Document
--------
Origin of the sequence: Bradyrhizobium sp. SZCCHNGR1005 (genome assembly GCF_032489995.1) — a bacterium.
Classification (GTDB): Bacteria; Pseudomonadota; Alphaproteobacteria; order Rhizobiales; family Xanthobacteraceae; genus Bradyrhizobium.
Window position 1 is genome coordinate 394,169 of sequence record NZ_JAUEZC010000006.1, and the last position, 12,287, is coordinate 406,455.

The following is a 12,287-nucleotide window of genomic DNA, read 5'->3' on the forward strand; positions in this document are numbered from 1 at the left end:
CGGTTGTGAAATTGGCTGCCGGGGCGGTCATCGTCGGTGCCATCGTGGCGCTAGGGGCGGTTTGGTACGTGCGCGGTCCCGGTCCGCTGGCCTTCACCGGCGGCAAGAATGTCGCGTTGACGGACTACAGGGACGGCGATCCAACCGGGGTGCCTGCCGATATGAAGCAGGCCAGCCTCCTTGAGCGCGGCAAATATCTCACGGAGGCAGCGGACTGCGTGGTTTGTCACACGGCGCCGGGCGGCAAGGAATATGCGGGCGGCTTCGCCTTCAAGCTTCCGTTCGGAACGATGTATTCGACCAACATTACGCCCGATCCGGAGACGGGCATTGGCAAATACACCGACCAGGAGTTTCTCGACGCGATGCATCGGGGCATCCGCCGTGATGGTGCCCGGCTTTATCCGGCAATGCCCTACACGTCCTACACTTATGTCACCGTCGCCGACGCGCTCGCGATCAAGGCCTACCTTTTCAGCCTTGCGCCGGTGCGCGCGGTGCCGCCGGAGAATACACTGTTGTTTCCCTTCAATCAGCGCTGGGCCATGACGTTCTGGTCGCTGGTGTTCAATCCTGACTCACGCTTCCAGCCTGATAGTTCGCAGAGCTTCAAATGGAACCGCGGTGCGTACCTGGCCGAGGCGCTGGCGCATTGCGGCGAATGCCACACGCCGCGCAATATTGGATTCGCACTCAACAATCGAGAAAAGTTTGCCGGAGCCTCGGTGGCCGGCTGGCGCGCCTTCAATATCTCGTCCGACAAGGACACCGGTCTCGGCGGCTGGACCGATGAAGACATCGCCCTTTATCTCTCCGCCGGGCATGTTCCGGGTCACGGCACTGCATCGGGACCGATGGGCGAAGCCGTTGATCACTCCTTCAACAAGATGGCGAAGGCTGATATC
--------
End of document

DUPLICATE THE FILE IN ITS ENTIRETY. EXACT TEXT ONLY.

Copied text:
Origin of the sequence: Bradyrhizobium sp. SZCCHNGR1005 (genome assembly GCF_032489995.1) — a bacterium.
Classification (GTDB): Bacteria; Pseudomonadota; Alphaproteobacteria; order Rhizobiales; family Xanthobacteraceae; genus Bradyrhizobium.
Window position 1 is genome coordinate 394,169 of sequence record NZ_JAUEZC010000006.1, and the last position, 12,287, is coordinate 406,455.

The following is a 12,287-nucleotide window of genomic DNA, read 5'->3' on the forward strand; positions in this document are numbered from 1 at the left end:
CGGTTGTGAAATTGGCTGCCGGGGCGGTCATCGTCGGTGCCATCGTGGCGCTAGGGGCGGTTTGGTACGTGCGCGGTCCCGGTCCGCTGGCCTTCACCGGCGGCAAGAATGTCGCGTTGACGGACTACAGGGACGGCGATCCAACCGGGGTGCCTGCCGATATGAAGCAGGCCAGCCTCCTTGAGCGCGGCAAATATCTCACGGAGGCAGCGGACTGCGTGGTTTGTCACACGGCGCCGGGCGGCAAGGAATATGCGGGCGGCTTCGCCTTCAAGCTTCCGTTCGGAACGATGTATTCGACCAACATTACGCCCGATCCGGAGACGGGCATTGGCAAATACACCGACCAGGAGTTTCTCGACGCGATGCATCGGGGCATCCGCCGTGATGGTGCCCGGCTTTATCCGGCAATGCCCTACACGTCCTACACTTATGTCACCGTCGCCGACGCGCTCGCGATCAAGGCCTACCTTTTCAGCCTTGCGCCGGTGCGCGCGGTGCCGCCGGAGAATACACTGTTGTTTCCCTTCAATCAGCGCTGGGCCATGACGTTCTGGTCGCTGGTGTTCAATCCTGACTCACGCTTCCAGCCTGATAGTTCGCAGAGCTTCAAATGGAACCGCGGTGCGTACCTGGCCGAGGCGCTGGCGCATTGCGGCGAATGCCACACGCCGCGCAATATTGGATTCGCACTCAACAATCGAGAAAAGTTTGCCGGAGCCTCGGTGGCCGGCTGGCGCGCCTTCAATATCTCGTCCGACAAGGACACCGGTCTCGGCGGCTGGACCGATGAAGACATCGCCCTTTATCTCTCCGCCGGGCATGTTCCGGGTCACGGCACTGCATCGGGACCGATGGGCGAAGCCGTTGATCACTCCTTCAACAAGATGGCGAAGGCTGATATC